[AVCJ] Flourish Ventures Adds Head of Asia, Plots Ramp-up

Originally posted on Asian Venture Capital Journal (Mergermarket)

Flourish Ventures, a US-based emerging markets financial technology investor with a strong Asia focus, has named Ravi Kaushik, previously of India’s WaterBridge Ventures, as its Singapore-based regional head.

It represents a refocus on Asia for Flourish after a two-year slowdown in activity related to difficult market conditions and the loss of two senior investment professionals in the region. Smita Aggarwal, a Southeast Asia investor, departed the firm in 2023 to take up a role at the UN. India-based Anuradha Ramachandran left in 2022 to join TVS Capital.

Kaushik currently leads a team of three Asia-based professionals, including Harsh Gupta, a principal, and Pranav Mittal, a senior investment analyst. Both are located in India. He said the plan was to hire “a few more” in the foreseeable future.

Flourish’s portfolio is currently about one-third Asian, but this is considered artificially low and set to increase. In addition to India, countries of interest include the Philippines, Vietnam, and Indonesia.

“We think more about specific markets than regions because financial services are regulated at a national level,” said Tilman Ehrbeck, a co-founder and managing partner at Flourish.

“That said, we are truly excited about emerging markets in Asia because they have a unique combination relatively higher per capita GDP compared to other emerging markets like Africa, a sophisticated emerging middle class with aspirations, a digitalization formalization trend in the economies, and they are relatively underpenetrated by the tradition financial sector.”

Flourish spun out from Omidyar Network, the investment vehicle of eBay founder Pierre Omidyar, in 2019. It added USD 350m to its balance sheet last October, bringing assets under management (AUM) to USD 850m. Omidyar remains the sole LP.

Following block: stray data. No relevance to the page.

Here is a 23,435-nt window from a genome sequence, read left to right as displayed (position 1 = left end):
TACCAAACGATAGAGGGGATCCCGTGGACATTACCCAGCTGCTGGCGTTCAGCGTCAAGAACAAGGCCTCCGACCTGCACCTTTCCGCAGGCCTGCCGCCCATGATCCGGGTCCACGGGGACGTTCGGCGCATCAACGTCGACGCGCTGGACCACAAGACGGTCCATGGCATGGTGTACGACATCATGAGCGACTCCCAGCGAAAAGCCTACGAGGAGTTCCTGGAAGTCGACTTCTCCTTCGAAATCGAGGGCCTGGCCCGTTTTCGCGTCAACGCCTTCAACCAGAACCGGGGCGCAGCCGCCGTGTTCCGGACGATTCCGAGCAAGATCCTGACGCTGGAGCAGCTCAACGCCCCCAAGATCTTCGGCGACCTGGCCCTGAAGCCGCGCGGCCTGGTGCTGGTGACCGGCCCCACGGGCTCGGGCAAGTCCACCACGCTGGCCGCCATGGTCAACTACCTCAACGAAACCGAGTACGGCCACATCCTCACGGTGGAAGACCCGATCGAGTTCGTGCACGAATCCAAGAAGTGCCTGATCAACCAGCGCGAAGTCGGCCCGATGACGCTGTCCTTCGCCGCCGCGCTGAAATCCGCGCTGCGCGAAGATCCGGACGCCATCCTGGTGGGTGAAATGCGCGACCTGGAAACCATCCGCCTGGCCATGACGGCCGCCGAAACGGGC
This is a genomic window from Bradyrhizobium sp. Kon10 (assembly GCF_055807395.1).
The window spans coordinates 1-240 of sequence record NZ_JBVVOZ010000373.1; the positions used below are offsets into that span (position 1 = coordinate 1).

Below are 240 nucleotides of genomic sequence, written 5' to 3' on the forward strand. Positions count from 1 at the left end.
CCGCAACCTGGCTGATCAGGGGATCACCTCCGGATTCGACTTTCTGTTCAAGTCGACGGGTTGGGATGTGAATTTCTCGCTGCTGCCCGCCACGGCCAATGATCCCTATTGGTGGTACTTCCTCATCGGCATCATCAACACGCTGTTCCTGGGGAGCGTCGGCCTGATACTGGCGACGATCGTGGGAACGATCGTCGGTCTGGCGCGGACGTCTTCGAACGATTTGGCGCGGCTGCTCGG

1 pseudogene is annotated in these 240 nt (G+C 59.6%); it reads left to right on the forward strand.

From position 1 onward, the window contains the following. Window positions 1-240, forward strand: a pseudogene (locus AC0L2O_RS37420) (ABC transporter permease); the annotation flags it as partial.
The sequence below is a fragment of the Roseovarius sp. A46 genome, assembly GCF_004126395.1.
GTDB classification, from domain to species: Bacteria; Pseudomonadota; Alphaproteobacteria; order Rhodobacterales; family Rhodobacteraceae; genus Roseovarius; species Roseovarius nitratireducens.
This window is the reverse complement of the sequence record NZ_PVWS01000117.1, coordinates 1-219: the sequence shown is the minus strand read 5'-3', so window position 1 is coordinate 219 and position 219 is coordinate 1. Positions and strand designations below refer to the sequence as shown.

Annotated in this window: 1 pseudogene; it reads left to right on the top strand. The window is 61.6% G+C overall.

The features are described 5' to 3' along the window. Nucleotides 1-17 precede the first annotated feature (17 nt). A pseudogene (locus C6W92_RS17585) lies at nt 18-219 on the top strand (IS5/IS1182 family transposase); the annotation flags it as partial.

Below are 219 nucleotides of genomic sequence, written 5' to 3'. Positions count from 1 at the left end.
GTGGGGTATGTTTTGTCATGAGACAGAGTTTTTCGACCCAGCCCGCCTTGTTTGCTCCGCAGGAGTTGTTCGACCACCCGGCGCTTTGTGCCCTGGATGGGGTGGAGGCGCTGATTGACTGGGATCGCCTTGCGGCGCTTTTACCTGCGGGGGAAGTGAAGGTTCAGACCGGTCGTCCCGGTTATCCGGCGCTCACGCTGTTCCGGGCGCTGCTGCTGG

The VC firm is one of a clutch of global fintech specialists that are achieving scale with a financial returns-focused impact agenda largely targeted at developing Asia.

Most significantly, LeapFrog Investments, which is increasingly incorporating healthcare into its strategy, has more than USD 1bn in AUM and is targeting a corpus of USD 1bn for its fourth flagship fund. Last October, a source close to the situation said “a significant share” of this had been raised.

There is also Capria Ventures, which recently combined with its India-based affiliate Unitus Ventures to operate globally under the Capria name. Its historical focus on fintech has branched into significant education, agriculture, and climate strategies. AUM is around USD 200m.

Flourish regards the capital structure flexibility that comes with having a single LP and its ambitions to build out a permanent capital base as points of differentiation. The firm also claims an edge in the form of a US footprint that accounts for about half of its portfolio. This is believed to support idea exchange between portfolio CEOs and potential US expansions for developing market start-ups going global.

“Because we are global, different teams have different penetrations in different regions, and we have the ability to sift through some of those nuances to see what makes sense for Asia,” Kaushik said. “That’s really unique from an investment thesis and mission perspective.”

Flourish has historically focused on financial inclusion-related models in areas such as digital banks, credit based on alternative data, and insurance. It is best known for its investments in embedded finance, including regional super-app Grab and Bangladesh B2B e-commerce start-up ShopUp.

Emerging segments of interest include regulatory technology, B2B cloud infrastructure, B2B software, cross-border payments, and climate finance.

In February, Flourish invested USD 1m in India-based StepChange, which helps traditional financial institutions manage climate data management functions. Much of the thesis is underpinned by new regulations in India requiring banks to track climate risk on their balance sheets and lending activity.

“We believe that financial services will be a means to an end in the overall action against climate change because financial institutions determine how the flow of capital happens, whether it goes toward cleaner and more sustainable assets,” Gupta said. “At the highest level, that’s the ultimate interest for us.”





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